Currently, the way the census works is that prison inmates are counted as residents of the district in which the prison resides, not from where they lived prior to being in prison. This obviously, creates a weird dynamic in which these thousands of inmates skew the size of political districts, giving extra power to the constituents in those districts. The proposed solution, however, to just not count inmates in the census at all, is misguided and clear disenfranchisement. You might want to pretend that the 20,000+ in Wisconsin prisons don’t exist, but the whole point of the census is to count everyone — this includes our prisoners.
And then there’s the whole racial component to this — when African Americans make up roughly 6% of the total population in Wisconsin, yet nearly 50% of the total prison population — to not count them would significantly change the very demographics of our state, and inaccurately portray our diversity and racial make-up. Rather than sweep these individuals under the carpet and pretend they don’t exist, let’s give them the representation they are constitutionally granted in the districts from which they are from.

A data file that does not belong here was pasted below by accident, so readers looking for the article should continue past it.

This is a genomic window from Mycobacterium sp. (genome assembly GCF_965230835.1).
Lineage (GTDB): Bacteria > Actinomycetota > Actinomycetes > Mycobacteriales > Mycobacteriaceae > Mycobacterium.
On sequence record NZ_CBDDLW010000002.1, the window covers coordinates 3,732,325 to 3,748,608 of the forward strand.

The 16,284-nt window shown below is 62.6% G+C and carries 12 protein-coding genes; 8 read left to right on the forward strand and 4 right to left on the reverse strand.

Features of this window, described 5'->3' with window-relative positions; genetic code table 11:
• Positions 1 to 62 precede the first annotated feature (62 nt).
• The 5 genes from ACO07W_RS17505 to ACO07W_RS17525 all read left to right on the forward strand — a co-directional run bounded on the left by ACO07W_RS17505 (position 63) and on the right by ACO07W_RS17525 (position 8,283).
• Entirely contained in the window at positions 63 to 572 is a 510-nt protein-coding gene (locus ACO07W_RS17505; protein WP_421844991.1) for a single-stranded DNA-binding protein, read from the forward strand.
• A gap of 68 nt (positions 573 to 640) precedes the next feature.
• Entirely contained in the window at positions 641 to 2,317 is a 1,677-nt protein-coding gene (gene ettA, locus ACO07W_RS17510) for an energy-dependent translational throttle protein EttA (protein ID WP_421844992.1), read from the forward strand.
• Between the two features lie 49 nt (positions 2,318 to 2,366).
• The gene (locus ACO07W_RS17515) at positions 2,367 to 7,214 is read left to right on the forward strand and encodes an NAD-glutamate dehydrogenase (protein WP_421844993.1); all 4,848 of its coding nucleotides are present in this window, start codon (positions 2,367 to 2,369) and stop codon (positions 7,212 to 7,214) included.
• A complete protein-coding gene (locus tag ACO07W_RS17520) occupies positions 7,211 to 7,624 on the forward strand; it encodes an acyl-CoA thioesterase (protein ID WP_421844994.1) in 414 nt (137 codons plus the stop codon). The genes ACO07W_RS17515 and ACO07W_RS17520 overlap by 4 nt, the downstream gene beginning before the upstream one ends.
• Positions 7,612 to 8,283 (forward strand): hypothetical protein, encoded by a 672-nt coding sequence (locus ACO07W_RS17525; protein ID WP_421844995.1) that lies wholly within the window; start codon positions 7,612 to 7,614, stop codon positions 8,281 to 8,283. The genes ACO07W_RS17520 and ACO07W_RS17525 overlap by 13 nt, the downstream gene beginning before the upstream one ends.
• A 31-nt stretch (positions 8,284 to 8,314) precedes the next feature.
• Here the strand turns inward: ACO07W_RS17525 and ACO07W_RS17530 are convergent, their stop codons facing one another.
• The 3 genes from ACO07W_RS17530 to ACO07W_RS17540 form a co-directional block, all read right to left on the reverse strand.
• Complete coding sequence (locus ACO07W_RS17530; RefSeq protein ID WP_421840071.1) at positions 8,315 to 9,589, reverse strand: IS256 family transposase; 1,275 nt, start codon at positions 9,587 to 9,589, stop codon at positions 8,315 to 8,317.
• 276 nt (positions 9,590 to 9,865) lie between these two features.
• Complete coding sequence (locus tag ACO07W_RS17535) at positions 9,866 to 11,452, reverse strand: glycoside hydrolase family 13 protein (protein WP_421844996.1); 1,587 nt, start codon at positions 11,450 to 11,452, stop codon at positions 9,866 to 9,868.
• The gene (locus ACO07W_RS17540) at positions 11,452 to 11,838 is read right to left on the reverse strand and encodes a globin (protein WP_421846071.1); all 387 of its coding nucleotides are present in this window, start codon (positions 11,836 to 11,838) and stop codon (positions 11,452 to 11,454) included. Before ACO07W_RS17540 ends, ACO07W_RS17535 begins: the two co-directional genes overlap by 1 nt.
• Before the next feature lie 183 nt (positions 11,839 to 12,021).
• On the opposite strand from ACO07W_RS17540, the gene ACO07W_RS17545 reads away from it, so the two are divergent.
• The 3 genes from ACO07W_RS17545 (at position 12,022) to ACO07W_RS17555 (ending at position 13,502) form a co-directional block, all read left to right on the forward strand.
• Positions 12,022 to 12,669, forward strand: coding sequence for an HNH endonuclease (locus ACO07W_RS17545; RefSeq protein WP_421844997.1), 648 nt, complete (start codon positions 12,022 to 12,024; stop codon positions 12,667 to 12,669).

OWN’s solution: count the inmates from the communities in which they lived before going to prison.This will ensure representation for the inmates without skewing the drawing of political districts.
And let’s not forget: Ex-offenders must be given the franchise, immediately upon release from prison when they’ve returned to the community.